Foster Parents Vow to Reclaim Girl, 6, Taken From Their Arms Because She's Part Native American

Lexi, who will be handed over to relatives, sobbed as she was taken from the only home she's ever known.

A sobbing 6-year-old girl was pulled from the arms of her foster parents and bundled off to extended relatives because she is 1.5 percent Native American.

The child was removed in accordance with the 1978 Indian Child Welfare Act, a federal law designed to protect Native American children.

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Lexi will be sent to live with extended Choctaw family members in Utah, authorities said.

Foster parents Rusty and Summer Page vowed to get the girl back, saying they love their daughter and have been caring for her since she was a toddler.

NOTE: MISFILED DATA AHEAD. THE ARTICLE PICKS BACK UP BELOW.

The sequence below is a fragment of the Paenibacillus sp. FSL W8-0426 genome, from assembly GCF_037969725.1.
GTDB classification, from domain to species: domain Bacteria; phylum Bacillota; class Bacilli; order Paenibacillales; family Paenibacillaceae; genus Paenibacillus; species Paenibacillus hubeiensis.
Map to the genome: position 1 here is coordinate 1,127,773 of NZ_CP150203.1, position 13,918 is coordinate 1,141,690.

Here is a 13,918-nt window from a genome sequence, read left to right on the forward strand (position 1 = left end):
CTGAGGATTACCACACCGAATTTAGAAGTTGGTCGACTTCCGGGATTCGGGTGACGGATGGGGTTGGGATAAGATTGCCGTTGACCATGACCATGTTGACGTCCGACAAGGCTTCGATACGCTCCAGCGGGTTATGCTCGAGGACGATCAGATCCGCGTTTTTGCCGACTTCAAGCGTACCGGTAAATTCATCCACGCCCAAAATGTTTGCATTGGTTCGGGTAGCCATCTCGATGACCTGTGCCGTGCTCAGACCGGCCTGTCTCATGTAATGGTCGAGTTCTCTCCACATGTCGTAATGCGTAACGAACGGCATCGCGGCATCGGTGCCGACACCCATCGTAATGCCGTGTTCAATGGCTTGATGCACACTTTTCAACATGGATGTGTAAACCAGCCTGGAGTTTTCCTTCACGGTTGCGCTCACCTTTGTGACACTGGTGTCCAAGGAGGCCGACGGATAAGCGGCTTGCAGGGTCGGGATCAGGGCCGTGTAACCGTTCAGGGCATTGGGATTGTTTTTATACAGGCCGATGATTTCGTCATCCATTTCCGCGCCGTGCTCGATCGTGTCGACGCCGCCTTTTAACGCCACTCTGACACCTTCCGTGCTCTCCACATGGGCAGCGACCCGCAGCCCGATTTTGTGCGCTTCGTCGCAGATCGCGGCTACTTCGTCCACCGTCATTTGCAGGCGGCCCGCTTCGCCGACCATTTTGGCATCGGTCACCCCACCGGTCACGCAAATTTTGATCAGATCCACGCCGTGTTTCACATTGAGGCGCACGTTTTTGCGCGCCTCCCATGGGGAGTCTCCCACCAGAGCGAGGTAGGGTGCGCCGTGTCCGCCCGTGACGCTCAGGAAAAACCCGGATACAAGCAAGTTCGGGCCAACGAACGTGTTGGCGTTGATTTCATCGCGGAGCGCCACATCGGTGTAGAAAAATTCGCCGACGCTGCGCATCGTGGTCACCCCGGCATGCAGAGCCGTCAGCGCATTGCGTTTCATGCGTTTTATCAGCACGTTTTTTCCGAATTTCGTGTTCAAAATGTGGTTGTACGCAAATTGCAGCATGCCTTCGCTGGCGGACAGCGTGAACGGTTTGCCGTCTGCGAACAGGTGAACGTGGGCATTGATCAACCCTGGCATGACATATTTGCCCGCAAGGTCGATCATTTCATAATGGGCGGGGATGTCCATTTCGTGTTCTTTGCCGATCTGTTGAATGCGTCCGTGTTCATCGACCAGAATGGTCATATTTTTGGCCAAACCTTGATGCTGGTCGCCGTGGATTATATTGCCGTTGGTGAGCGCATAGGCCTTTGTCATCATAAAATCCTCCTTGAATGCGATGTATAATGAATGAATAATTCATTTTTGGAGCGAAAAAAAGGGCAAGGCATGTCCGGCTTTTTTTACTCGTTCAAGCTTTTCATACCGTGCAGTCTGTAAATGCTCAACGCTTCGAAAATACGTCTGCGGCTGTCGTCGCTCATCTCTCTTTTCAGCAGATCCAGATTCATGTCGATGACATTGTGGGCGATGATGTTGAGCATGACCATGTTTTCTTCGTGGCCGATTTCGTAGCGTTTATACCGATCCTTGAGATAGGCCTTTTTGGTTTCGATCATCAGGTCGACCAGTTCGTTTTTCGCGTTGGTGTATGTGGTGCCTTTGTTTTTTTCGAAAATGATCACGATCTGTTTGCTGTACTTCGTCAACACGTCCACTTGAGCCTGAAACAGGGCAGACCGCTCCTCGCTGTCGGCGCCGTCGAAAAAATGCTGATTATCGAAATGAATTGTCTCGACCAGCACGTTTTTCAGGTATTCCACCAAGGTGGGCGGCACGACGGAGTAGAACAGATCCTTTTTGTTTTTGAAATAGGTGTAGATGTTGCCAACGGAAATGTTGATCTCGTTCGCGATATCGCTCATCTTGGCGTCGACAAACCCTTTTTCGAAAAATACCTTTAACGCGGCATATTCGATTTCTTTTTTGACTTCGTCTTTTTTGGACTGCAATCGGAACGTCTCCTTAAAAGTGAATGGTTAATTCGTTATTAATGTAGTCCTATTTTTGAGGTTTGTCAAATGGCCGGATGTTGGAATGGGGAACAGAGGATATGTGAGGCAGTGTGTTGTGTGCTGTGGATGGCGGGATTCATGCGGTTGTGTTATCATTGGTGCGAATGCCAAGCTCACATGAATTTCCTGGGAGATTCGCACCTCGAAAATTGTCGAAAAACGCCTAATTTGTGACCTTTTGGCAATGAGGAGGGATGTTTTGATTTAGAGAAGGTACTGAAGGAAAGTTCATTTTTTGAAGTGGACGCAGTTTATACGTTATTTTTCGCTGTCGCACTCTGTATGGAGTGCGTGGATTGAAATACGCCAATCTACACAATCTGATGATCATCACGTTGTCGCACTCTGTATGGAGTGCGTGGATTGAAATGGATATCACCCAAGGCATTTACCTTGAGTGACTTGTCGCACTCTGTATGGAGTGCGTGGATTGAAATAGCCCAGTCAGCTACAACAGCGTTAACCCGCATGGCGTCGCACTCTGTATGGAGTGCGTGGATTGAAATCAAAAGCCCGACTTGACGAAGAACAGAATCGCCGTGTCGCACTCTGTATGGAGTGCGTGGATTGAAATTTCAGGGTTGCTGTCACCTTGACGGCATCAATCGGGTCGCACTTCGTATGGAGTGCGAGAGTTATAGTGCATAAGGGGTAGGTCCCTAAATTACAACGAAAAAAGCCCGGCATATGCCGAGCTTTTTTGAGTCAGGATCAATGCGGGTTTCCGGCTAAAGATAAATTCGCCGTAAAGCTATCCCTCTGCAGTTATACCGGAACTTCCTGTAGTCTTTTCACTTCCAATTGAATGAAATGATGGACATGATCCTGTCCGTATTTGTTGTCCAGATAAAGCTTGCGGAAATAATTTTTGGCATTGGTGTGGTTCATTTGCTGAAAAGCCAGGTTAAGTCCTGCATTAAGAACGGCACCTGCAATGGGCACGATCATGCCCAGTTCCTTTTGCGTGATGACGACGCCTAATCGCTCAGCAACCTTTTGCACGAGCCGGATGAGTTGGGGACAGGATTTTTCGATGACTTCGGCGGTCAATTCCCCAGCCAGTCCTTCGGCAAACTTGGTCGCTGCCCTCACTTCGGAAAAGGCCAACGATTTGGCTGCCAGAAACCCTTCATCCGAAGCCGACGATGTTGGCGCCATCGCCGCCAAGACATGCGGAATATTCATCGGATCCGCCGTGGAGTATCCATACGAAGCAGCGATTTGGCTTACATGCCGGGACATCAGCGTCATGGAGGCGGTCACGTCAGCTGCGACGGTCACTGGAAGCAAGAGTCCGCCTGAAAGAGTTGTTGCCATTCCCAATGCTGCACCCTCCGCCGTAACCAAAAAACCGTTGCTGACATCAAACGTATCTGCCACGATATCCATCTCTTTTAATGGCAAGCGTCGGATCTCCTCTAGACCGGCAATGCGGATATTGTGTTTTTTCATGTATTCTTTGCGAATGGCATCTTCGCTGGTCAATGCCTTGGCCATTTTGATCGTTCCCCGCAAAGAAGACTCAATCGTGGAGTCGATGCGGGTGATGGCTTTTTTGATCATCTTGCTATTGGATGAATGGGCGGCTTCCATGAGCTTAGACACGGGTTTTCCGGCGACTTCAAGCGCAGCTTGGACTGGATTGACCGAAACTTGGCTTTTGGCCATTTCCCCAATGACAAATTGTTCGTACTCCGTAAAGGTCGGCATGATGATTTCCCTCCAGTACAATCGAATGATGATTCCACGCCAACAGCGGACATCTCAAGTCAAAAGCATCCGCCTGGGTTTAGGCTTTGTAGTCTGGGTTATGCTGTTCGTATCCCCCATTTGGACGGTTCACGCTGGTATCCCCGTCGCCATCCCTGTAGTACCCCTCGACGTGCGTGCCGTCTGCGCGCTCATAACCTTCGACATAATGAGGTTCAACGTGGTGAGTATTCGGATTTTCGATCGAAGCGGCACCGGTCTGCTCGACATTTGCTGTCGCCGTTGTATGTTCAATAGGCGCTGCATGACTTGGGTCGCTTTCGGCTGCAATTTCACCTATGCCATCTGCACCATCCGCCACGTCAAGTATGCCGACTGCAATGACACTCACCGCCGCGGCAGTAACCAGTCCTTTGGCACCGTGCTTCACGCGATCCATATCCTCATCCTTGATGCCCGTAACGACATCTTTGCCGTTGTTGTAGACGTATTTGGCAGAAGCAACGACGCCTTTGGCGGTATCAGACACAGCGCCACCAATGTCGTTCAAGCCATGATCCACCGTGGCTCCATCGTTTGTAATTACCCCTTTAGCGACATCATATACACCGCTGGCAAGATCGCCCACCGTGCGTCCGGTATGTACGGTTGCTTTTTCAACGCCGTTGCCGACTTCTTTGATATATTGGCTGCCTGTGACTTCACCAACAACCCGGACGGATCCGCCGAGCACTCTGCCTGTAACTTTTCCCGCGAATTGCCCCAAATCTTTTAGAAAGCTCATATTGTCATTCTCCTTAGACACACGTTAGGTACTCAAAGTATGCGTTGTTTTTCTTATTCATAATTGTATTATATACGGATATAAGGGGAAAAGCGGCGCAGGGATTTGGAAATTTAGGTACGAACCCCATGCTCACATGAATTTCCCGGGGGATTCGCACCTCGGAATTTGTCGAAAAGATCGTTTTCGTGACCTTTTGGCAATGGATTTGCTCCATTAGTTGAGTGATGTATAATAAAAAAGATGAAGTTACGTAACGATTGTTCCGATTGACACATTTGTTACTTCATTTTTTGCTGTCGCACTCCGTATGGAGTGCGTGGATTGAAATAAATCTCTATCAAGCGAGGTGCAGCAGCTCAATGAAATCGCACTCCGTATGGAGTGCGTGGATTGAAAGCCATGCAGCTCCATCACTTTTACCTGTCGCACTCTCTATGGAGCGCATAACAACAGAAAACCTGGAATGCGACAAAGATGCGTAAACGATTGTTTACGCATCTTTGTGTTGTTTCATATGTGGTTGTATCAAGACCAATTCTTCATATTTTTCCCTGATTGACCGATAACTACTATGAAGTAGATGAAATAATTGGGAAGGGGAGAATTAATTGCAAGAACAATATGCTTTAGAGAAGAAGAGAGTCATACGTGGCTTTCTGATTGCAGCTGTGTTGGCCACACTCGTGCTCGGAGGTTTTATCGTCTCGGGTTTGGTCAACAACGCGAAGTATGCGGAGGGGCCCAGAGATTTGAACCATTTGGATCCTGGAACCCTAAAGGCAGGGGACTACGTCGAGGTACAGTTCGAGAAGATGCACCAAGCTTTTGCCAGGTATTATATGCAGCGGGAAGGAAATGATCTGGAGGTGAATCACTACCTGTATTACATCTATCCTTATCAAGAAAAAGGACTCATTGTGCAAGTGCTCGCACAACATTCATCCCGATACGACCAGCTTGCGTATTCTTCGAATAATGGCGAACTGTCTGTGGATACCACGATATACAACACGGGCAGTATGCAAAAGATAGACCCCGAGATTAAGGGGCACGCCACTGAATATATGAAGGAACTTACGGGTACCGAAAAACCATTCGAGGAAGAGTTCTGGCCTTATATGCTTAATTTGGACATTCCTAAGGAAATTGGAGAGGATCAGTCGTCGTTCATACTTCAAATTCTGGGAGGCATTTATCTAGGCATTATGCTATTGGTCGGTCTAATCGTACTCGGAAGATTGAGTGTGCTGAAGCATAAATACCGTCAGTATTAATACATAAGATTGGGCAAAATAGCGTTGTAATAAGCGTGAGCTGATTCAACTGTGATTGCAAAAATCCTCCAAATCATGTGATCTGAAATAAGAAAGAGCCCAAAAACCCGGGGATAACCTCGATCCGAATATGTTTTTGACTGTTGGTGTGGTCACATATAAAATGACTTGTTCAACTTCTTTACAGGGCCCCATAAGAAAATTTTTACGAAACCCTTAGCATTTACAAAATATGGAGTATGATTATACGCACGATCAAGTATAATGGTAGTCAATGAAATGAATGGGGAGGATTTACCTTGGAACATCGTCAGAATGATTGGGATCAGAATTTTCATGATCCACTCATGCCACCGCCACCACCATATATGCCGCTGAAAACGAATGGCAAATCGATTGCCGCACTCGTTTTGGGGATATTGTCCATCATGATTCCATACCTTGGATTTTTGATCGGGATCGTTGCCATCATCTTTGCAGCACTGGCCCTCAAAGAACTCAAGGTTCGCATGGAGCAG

“Our family is so incredibly devastated. Our hearts are broken and we are trying to make sense of everything that has happened with our other three children who witnessed their sister Lexi forcefully ripped away from our family by strangers."

Rusty carried Lexi, who burrowed her face in his shoulder while clutching a teddy bear, to Los Angeles County Department of Children and Family Services officials waiting in the family’s driveway.

The Page family, surrounded by friends and supporters, wept as television cameras captured the emotional exchange. Afterward, the distraught foster parents could barely speak.

"She said, ‘Don’t let them take me!’’’ Rusty recounted, before being overcome by tears.

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In a statement, the Choctaw Nation said “The tribe’s values of faith, family and culture are what make our tribal identity so important to us. Therefore we will continue to work to maintain these values and work toward the long-term best interest of this child.”

Lexi’s parents surrendered their parental rights and the Pages have been trying to adopt the girl, who’s lived with them since she was two.

But extended relatives in Utah contend the child should be raised by Native American family members.

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